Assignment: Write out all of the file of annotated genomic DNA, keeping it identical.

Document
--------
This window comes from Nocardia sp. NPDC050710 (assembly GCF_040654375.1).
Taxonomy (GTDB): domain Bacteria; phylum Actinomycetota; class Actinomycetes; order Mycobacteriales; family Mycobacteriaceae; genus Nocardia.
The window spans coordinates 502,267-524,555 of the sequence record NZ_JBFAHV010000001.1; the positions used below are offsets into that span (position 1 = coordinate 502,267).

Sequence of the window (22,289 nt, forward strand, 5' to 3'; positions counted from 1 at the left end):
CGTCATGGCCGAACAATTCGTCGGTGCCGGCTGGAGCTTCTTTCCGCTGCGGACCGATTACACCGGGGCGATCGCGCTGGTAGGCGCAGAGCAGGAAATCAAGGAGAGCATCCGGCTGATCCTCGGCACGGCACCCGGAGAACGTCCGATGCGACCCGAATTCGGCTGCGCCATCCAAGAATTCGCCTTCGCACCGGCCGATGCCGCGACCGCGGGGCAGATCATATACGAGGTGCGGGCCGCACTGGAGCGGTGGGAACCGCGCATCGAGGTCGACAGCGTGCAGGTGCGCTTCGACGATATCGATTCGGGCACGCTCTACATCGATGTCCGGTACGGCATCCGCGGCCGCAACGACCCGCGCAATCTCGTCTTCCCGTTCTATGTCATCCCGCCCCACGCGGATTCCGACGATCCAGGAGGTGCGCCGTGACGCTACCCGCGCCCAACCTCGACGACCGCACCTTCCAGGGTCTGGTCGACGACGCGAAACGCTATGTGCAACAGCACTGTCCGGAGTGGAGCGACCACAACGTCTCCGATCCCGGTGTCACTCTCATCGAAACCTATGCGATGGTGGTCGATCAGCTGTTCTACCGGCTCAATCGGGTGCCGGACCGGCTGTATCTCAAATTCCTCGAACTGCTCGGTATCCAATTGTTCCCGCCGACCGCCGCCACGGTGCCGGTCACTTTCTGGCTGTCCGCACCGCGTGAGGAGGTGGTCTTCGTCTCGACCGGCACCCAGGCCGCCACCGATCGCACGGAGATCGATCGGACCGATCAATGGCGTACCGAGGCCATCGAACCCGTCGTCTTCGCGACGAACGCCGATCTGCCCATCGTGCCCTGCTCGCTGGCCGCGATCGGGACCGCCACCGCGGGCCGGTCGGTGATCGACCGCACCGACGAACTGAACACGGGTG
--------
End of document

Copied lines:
This window comes from Nocardia sp. NPDC050710 (assembly GCF_040654375.1).
Taxonomy (GTDB): domain Bacteria; phylum Actinomycetota; class Actinomycetes; order Mycobacteriales; family Mycobacteriaceae; genus Nocardia.
The window spans coordinates 502,267-524,555 of the sequence record NZ_JBFAHV010000001.1; the positions used below are offsets into that span (position 1 = coordinate 502,267).

Sequence of the window (22,289 nt, forward strand, 5' to 3'; positions counted from 1 at the left end):
CGTCATGGCCGAACAATTCGTCGGTGCCGGCTGGAGCTTCTTTCCGCTGCGGACCGATTACACCGGGGCGATCGCGCTGGTAGGCGCAGAGCAGGAAATCAAGGAGAGCATCCGGCTGATCCTCGGCACGGCACCCGGAGAACGTCCGATGCGACCCGAATTCGGCTGCGCCATCCAAGAATTCGCCTTCGCACCGGCCGATGCCGCGACCGCGGGGCAGATCATATACGAGGTGCGGGCCGCACTGGAGCGGTGGGAACCGCGCATCGAGGTCGACAGCGTGCAGGTGCGCTTCGACGATATCGATTCGGGCACGCTCTACATCGATGTCCGGTACGGCATCCGCGGCCGCAACGACCCGCGCAATCTCGTCTTCCCGTTCTATGTCATCCCGCCCCACGCGGATTCCGACGATCCAGGAGGTGCGCCGTGACGCTACCCGCGCCCAACCTCGACGACCGCACCTTCCAGGGTCTGGTCGACGACGCGAAACGCTATGTGCAACAGCACTGTCCGGAGTGGAGCGACCACAACGTCTCCGATCCCGGTGTCACTCTCATCGAAACCTATGCGATGGTGGTCGATCAGCTGTTCTACCGGCTCAATCGGGTGCCGGACCGGCTGTATCTCAAATTCCTCGAACTGCTCGGTATCCAATTGTTCCCGCCGACCGCCGCCACGGTGCCGGTCACTTTCTGGCTGTCCGCACCGCGTGAGGAGGTGGTCTTCGTCTCGACCGGCACCCAGGCCGCCACCGATCGCACGGAGATCGATCGGACCGATCAATGGCGTACCGAGGCCATCGAACCCGTCGTCTTCGCGACGAACGCCGATCTGCCCATCGTGCCCTGCTCGCTGGCCGCGATCGGGACCGCCACCGCGGGCCGGTCGGTGATCGACCGCACCGACGAACTGAACACGGGTG